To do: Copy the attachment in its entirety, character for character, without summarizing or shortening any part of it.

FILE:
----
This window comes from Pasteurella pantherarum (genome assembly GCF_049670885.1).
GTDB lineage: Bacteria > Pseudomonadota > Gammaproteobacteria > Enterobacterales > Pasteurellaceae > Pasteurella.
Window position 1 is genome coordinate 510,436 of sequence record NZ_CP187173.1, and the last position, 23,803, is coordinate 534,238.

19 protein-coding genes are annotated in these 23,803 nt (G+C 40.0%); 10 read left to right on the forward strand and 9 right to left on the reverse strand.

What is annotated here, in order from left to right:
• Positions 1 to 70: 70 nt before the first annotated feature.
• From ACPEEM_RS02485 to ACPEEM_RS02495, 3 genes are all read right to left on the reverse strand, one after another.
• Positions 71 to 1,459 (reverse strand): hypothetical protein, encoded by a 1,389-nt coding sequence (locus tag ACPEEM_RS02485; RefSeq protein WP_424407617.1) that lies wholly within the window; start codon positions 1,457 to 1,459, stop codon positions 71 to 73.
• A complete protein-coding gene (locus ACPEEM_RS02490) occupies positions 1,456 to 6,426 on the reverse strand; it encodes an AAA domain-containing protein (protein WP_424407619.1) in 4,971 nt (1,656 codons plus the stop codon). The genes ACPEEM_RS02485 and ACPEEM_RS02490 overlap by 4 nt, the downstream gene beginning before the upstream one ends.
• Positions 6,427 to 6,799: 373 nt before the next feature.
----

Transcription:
This window comes from Pasteurella pantherarum (genome assembly GCF_049670885.1).
GTDB lineage: Bacteria > Pseudomonadota > Gammaproteobacteria > Enterobacterales > Pasteurellaceae > Pasteurella.
Window position 1 is genome coordinate 510,436 of sequence record NZ_CP187173.1, and the last position, 23,803, is coordinate 534,238.

19 protein-coding genes are annotated in these 23,803 nt (G+C 40.0%); 10 read left to right on the forward strand and 9 right to left on the reverse strand.

What is annotated here, in order from left to right:
• Positions 1 to 70: 70 nt before the first annotated feature.
• From ACPEEM_RS02485 to ACPEEM_RS02495, 3 genes are all read right to left on the reverse strand, one after another.
• Positions 71 to 1,459 (reverse strand): hypothetical protein, encoded by a 1,389-nt coding sequence (locus tag ACPEEM_RS02485; RefSeq protein WP_424407617.1) that lies wholly within the window; start codon positions 1,457 to 1,459, stop codon positions 71 to 73.
• A complete protein-coding gene (locus ACPEEM_RS02490) occupies positions 1,456 to 6,426 on the reverse strand; it encodes an AAA domain-containing protein (protein WP_424407619.1) in 4,971 nt (1,656 codons plus the stop codon). The genes ACPEEM_RS02485 and ACPEEM_RS02490 overlap by 4 nt, the downstream gene beginning before the upstream one ends.
• Positions 6,427 to 6,799: 373 nt before the next feature.